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I'm trying to write a bot in C++ for a PC game using the windows API. I've managed to find the process HANDLE, its ID and finally its HWNDwith EnumWindows. I've managed also to send messages to its window (using SendMessage) in order to simulate keystrokes. Since the game runs full screen I'd like to create a child window inside it with custom controls to switch on/off the bot easily but i'm having problems with it. I've tried to register a window class and create a window with the game's HWND as a parent but I can't see anything. This is the code I've used to create the child window (not working):

// ... Window class registering etc...

HWND hChild = CreateWindowEx(0, 
                             WS_CHILD | WS_VISIBLE, 
                             0, 0, 100, 100, 
                             NULL); // Parent is a valid window handle from another process

Honestly I'm not a skilled windows API programmer, this whole thing is new to me. I'm not even sure if this is the right way to do such thing.

[Edit.] When i minimize/maximize the game my window shows correctly for a second or two. It seems that the game's rendering is happening after the rendering of my window. Any idea? And what about messages? Should i manage them or not? Is the game going to forward messages to my window?

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You could try to validate that your parent hWnd is good with a utility like WinSpy: – slaadvak Apr 18 '14 at 19:39
SetWindowPos to move the window into position. SetParent to set the child window of YOUR application to another application. You might have to make the window a child of your own first. – Brandon Apr 18 '14 at 19:41

2 Answers 2

You are not going to have much success by running the code from a different process. Cross process parent/child relationships seldom work. Especially if the other process is not expecting it. This is not something you take on lightly. The capability only exists as a compatibility sop to 16 bit Windows. No place for that technique today.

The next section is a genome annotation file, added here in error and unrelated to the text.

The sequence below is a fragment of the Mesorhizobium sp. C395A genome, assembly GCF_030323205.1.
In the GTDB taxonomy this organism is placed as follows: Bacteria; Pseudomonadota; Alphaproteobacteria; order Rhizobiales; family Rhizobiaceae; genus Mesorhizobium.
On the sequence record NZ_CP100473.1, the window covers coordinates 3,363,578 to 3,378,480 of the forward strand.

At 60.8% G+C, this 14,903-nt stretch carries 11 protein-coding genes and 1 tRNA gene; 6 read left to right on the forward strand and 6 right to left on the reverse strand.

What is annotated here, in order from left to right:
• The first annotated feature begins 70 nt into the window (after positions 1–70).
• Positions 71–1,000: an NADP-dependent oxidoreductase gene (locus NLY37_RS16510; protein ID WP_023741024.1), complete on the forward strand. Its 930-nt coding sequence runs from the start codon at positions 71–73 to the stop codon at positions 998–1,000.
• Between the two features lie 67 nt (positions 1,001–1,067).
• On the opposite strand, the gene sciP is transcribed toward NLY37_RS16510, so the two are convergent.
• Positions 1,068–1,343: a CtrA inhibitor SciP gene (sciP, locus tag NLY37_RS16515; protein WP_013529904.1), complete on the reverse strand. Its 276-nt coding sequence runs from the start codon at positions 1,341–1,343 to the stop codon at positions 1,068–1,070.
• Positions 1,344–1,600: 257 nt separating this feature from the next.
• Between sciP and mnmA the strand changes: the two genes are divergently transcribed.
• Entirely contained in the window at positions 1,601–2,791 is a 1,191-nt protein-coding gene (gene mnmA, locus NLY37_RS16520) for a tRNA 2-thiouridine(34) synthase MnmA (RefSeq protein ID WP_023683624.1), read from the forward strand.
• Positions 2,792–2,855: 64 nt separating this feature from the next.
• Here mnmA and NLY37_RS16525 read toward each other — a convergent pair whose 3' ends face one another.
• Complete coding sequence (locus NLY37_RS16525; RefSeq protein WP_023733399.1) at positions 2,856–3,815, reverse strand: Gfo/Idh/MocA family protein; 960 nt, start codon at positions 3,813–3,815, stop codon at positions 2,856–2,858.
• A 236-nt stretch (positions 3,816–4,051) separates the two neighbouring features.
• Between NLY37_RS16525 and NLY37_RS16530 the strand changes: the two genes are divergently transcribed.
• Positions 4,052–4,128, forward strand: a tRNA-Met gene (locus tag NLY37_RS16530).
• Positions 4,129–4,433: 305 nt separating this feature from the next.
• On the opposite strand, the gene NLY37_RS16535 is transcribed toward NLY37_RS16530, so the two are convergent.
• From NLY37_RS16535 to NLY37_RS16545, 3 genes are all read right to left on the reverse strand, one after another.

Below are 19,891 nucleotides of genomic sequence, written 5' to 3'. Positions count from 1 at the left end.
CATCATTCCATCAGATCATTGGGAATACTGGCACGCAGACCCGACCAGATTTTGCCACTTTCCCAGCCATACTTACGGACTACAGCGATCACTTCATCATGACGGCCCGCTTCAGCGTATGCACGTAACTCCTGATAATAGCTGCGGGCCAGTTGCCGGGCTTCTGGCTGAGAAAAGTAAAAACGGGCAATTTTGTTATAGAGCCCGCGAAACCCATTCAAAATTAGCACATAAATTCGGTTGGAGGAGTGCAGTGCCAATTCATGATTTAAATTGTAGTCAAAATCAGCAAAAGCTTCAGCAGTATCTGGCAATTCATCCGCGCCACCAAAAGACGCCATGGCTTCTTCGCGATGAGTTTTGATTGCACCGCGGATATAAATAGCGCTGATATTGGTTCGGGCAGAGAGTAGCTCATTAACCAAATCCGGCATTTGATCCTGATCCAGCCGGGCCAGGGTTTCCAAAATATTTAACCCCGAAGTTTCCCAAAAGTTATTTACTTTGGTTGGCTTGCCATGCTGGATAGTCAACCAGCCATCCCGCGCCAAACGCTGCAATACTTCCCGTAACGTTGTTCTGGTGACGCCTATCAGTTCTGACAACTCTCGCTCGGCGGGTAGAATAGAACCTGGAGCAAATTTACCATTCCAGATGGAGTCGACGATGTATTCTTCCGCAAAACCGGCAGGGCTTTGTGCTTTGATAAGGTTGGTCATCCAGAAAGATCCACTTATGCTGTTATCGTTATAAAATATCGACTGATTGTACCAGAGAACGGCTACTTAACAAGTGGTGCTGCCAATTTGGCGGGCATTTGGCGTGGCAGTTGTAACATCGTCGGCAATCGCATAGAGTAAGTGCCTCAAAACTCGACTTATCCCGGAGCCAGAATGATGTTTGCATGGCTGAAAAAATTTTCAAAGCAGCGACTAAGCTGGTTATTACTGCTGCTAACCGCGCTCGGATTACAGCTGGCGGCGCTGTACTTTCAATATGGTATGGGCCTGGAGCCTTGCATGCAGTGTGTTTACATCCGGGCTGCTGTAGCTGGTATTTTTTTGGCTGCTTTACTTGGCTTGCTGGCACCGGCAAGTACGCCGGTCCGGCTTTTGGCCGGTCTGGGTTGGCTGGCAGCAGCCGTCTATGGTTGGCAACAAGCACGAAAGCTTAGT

It seems plausible to me that you don't need to parent the window in this way. If you don't need it to be a child of a window in the other process, don't do that.

If you do need it to be a child of the other process then you might be in trouble. Perhaps you could inject a DLL into the other process and create the window there. Also not without difficulties.

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Windows have thread affinity. This means that the thread that creates the window will be processing the messages for that window. Furthermore, all windows in a parent-child chain should be processed by the same thread. Otherwise, bad things happen.

So - how is your code being run? If it's a separate executable, you're going to be much better off leaving your window as a top-level window, and simply monitoring the target window for move events (using UI Automation, for example) and having your window move appropriately.

Otherwise, you're going to need to inject your code into the game executable, and have it create the windows on the appropriate thread. I wouldn't recommend that.

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Well, you are probably right, i'll try to keep the two applications separate and maybe disable fullscreen if my window won't be comfortable with it. Do you think it is possible to draw informations on the game window canvas? I know a lot of programs that can already do that (like FRAPS with FPS for example) but i'm still not sure, maybe they're doing the same trick with an invisible top level window – napco Apr 18 '14 at 22:44
@napco Are you sure it's drawing on the same canvas, and not on (e.g.) a transparent (layered) top level window? If you really need to draw on the same canvas, you have to be in the same process. See this question for some pointers on how to do that. – Eric Brown Apr 18 '14 at 22:56

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